He remained poor, however, and so also carried on writing piano arrangements for the salon of popular operas because these were guaranteed to bring in some money. Although his large body of work in this genre undoubtedly later harmed his hard-won reputation as symphonist of stature, a closer look at these pieces shows that they were all written with consumate skill and craftsmanship. They exhibit the same imagination, idiomatic pianism, artistic flair and attention to detail which he brought to his major works. The paraphrases on Il Trovatore
and La Traviata
in op.70 are no exception.
The CD’s programme has been carefully planned, with these piano-only pieces coming in the middle of it, preceded by four Italian opera paraphrases and followed by three on French operas. The Raff pair have rather darker timbres than the flute and piano works which surround them. Catherine Sarasin begins Trovatore with an appropriately doom laden, dramatic opening, followed by a hesitant, teasing introduction of Raff’s take on Verdi’s familiar tunes. She brushes off the difficulty of Raff’s never-easy writing with aplomb, pacing the short piece well to subtly build up the tempo and the tension. Although only lasting a little under five minutes, the work is a satisfying artistic whole, no mere potpourri of stitched together tunes, and Sarasin’s performance helps give it that cohesion.
Traviata follows a similar arc. Gloomily foreboding at the beginning, it stutteringly launches into the main material which Raff decorates more than in its companion piece. Verdi’s yearning phrases are well articulated by Sarasin who clearly understands that this is a tragedy after all. She brings to the second half of the work a lilting delicacy which nonetheless has an entirely appropriate tinge of sadness, an effect rather spoilt (by Raff, not Sarasin) at the end with a emphatic chordal finish. As with its companion, Traviata’s five minutes are a very satisfying listen under Sarasin’s fingers.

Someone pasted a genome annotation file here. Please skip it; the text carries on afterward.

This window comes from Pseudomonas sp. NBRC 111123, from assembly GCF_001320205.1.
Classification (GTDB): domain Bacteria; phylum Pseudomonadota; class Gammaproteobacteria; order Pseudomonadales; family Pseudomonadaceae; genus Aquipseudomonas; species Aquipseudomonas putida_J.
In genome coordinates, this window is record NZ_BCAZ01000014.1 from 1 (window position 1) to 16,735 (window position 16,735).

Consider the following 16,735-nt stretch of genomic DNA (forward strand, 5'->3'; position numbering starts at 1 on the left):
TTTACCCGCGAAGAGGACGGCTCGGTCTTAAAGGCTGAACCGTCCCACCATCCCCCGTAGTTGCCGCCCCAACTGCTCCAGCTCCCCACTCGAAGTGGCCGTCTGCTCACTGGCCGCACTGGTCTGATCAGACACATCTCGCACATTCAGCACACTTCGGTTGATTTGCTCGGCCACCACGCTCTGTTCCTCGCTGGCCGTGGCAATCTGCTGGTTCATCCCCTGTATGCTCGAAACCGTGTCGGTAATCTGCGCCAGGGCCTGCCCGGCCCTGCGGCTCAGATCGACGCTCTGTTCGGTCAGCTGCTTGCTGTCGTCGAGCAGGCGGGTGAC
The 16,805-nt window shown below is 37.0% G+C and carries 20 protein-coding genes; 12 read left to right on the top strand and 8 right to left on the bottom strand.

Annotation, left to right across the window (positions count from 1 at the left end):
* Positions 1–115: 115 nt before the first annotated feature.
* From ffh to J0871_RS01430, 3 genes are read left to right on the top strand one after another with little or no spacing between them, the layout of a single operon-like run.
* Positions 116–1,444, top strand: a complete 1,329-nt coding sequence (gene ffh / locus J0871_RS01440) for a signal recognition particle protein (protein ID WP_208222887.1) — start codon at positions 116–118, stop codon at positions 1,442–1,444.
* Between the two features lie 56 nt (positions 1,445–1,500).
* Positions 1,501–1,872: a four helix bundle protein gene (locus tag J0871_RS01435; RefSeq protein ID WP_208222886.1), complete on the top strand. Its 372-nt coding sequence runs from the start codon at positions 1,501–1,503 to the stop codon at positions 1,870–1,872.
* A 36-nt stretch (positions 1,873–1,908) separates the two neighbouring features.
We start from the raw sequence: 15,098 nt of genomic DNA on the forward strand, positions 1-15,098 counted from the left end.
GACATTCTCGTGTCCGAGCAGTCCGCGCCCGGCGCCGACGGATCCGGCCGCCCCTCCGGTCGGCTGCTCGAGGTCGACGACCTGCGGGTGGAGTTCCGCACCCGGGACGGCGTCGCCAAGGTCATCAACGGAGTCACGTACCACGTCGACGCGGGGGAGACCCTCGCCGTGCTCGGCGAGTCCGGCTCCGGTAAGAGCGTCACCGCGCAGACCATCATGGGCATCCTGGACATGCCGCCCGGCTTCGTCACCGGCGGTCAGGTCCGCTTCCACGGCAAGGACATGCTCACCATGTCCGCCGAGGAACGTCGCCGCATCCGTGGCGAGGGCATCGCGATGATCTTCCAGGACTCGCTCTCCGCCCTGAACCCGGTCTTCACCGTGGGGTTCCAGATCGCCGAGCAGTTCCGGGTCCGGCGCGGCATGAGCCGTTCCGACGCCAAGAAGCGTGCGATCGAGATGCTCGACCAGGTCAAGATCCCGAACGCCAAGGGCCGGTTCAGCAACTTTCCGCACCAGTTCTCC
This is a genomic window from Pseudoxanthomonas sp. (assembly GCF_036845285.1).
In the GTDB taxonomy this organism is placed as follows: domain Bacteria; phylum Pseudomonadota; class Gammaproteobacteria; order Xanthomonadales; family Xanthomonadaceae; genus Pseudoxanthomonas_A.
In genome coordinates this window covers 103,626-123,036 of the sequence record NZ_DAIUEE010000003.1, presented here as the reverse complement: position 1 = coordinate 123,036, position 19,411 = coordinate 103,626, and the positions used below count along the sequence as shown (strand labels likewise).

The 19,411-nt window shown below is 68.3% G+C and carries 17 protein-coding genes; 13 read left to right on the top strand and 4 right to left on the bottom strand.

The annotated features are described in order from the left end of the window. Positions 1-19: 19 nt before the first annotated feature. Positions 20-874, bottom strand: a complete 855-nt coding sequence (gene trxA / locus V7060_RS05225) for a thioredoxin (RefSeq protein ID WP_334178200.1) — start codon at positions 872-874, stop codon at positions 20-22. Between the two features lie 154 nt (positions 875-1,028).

The rest of the CD is equally delightful. The paraphrases on Rigoletto, Traviata, Cenerentola, Faust, La Juive and Carmen are by the, to me at least, completely unknown Popp, Krakamp, Remusat, Leduc, Gariboldi, Demersseman and Borne, all of whom were apparently well known composer-virtuosi in their day. Miriam Terragni is clearly a virtuoso of the first class. There is a delightful lightness to much of her playing and her technique is staggering, witness the apparent effortlessness with which she treats some of the (literally) breathtakingly long phrases in these pieces. Sarasin is a very sensitive accompanist, taking a supporting role for the most part in this music written by flautists to display their own virtuosity, but shining when she is given a few bars to showcase her own considerable talents. Of the music itself, the most effective pieces are the two that bookend the programme: Wilhem Popp’s Rigoletto Fantasie (his op.335!) and François Borne’s Fantaisie brillante sur Carmen. The former for its shameless hijacking of Verdi to create a vehicle demonstrating Popp’s own astounding virtuosity and Borne’s because it remains truer to the spirit of Bizet’s masterpiece than the other works here. That said, Raff’s 10 minutes show him to be a composer on an altogether higher plane than any of them.
The sound is immediate and warm and Robert Matthew-Walker’s insert notes are properly informative, even if he is faintly sniffy about Raff. In sum, a delightful CD and thoroughly recommendable.